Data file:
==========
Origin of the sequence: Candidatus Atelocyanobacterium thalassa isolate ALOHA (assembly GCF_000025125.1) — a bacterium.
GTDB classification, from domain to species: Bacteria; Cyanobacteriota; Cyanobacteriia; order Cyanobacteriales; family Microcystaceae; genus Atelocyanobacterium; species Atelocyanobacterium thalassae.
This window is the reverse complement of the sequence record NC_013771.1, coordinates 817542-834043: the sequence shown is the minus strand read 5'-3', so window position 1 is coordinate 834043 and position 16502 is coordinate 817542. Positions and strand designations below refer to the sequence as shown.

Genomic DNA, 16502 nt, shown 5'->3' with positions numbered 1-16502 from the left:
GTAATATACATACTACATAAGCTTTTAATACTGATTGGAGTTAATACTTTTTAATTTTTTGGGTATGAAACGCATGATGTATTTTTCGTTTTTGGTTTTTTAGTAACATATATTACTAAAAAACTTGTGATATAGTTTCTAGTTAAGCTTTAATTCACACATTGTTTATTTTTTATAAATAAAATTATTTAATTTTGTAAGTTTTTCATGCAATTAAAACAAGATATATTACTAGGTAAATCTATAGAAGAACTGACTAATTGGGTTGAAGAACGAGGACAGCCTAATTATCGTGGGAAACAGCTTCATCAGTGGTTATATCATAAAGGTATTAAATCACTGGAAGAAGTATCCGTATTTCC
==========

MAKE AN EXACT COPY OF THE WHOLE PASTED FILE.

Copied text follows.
Origin of the sequence: Candidatus Atelocyanobacterium thalassa isolate ALOHA (assembly GCF_000025125.1) — a bacterium.
GTDB classification, from domain to species: Bacteria; Cyanobacteriota; Cyanobacteriia; order Cyanobacteriales; family Microcystaceae; genus Atelocyanobacterium; species Atelocyanobacterium thalassae.
This window is the reverse complement of the sequence record NC_013771.1, coordinates 817542-834043: the sequence shown is the minus strand read 5'-3', so window position 1 is coordinate 834043 and position 16502 is coordinate 817542. Positions and strand designations below refer to the sequence as shown.

Genomic DNA, 16502 nt, shown 5'->3' with positions numbered 1-16502 from the left:
GTAATATACATACTACATAAGCTTTTAATACTGATTGGAGTTAATACTTTTTAATTTTTTGGGTATGAAACGCATGATGTATTTTTCGTTTTTGGTTTTTTAGTAACATATATTACTAAAAAACTTGTGATATAGTTTCTAGTTAAGCTTTAATTCACACATTGTTTATTTTTTATAAATAAAATTATTTAATTTTGTAAGTTTTTCATGCAATTAAAACAAGATATATTACTAGGTAAATCTATAGAAGAACTGACTAATTGGGTTGAAGAACGAGGACAGCCTAATTATCGTGGGAAACAGCTTCATCAGTGGTTATATCATAAAGGTATTAAATCACTGGAAGAAGTATCCGTATTTCC